How yoga healed my relationship with my body
The 4 tools of yoga that helped heal my relationship to my body. By Madeleine Arena
There was a time when I resented my body.
In fact, quite a long time. At the age of 15, I started becoming aware of my body, and the fact that others were very much aware of it as well. I also started to become aware of the fact that certain bodies were celebrated and revered, while others were shamed, ridiculed and even feared – sadly, I think we all know which is which.
Having a fairly thin, athletic body type, I was ‘lucky’ enough to fall into the first category, often even praised for it. And so, I started cultivating the belief that my worth was very much connected to my body. That I needed to maintain that body at all cost, in order to make sure I would be loved, accepted and valued.
This belief very quickly became so deeply ingrained that it took over my entire being. For the next 10 years of my life, it felt like the topmost priority was ensuring that I do not gain weight – as if that was the absolute worst thing that could ever happen. It obsessively ruled my thoughts, determined my behaviours and disturbed my emotions. I was annoyed at my body for having the capacity to change at all – why couldn’t it just stay the way I wanted it at all times and I could just be done with it?!
I was moving further and further away from a connection to my Self, ever-focused on the exterior and how things looked. I became a perfectionist and a people-pleaser, leaving no room for compassion, imperfection or even individuality – my body was an object, to be admired and desired.
After 10 years of this battle, I finally had the courage to seek out real, professional help specialised in eating disorders. It was the best decision I ever made, and what ultimately put me on the road to full recovery.
Still, if you ask anyone who has embarked on the recovery journey, they will tell you that it’s a long ride. While the first step is stopping the destructive behaviours we were engaging in, it can take years to truly unlearn and unravel the seeds of belief we planted so deeply in our minds so long ago, and actually develop an accepting, loving relationship to our body – no matter what it looks like.
In that exact space is where I found my yoga practice – and it changed my life. In the course of only one year, it has brought me to a place of more peace than I thought I might ever find, both within and without.
Here are the four tools of yoga that helped me heal my relationship to my body:
1. Yoga philosophy
The philosophies of yoga go very deep, considering every single aspect of our existence. They are also very compassionate, always emphasising that there is no one-size-fits-all – in any area of life. They encourage us to create awareness and know ourselves, so that we can forgive ourselves for our misperceptions and come to place a of acceptance, presence and peace, both within our body and in our broader lives. They hold the belief that our body is really just a vessel that we were given to live out our human experience in, and worrying about what it looks like is really one of the most futile things you could be spending your energy on. It is to be cared for, respected and loved, because it is a gift, and what allows us to experience this life.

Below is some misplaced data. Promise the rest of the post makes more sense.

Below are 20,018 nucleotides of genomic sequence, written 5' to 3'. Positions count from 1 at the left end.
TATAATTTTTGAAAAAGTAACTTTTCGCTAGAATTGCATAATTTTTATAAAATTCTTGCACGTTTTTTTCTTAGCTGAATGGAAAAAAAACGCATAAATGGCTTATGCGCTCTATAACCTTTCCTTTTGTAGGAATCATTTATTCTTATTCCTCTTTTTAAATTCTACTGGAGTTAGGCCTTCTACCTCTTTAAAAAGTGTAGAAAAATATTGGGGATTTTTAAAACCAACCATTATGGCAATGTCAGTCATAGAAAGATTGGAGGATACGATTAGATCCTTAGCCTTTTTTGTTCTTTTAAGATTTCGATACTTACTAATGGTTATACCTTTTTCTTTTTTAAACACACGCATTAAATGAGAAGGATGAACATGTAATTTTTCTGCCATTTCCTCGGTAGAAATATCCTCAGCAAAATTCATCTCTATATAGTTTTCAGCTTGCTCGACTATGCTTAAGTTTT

2. Basic asana practice
Practicing asanas was the first time since childhood that I was able to move my body without focusing on miles or calories.
The whole idea is one of meditative, mindful movement, where we step out of our ‘monkey minds’ for a few moments, and send our awareness into our sensational body.
We learn to connect to our body, actually listen to what it’s telling us, and then to respect that voice. Change is the only constant in life, including within our physical bodies. In that way, asana practice taught me to accept what I find on the mat (and off of it), and to meet myself with compassion, no matter what.
3. Advanced asanas
While advanced asana practice is by no means a prerequisite to a complete yoga practice, exploring my body’s capabilities and challenging myself on the mat was and still is something I personally really enjoy – and that has taught me some valuable lessons.
A lot of the advanced poses take quite a bit of time and patience to master, teaching us the importance of appreciating and being present to all steps of the journey. Sometimes, we struggle with the pose, or maybe we even realise that it will never be accessible to us for one reason or another.
These are the moments that teach us to balance perseverance with self-compassion, to know when to stop and to accept an outcome that might be different from what we imagined in our mind. When we get the hang of some of the more difficult asanas, they show us how strong our body actually is, and what it’s capable of if treated with respect and kindness.
4. Meditation / Pratyahara
Learning to go inward and withdraw the senses from their external distractions taught me that we are so much more than our thoughts or emotions; that what our minds tell us is far from the truth, coloured by perceptions and experiences. It helped me realise that the idea that I need to look a certain way is not a truth, either. It’s a belief I cultivated based on my experiences – and I have the power to change it.
If you are someone struggling with body acceptance, I highly encourage you to try out some yoga practices, if you haven’t already. Take some classes, and read into some of the philosophies – you will not regret it!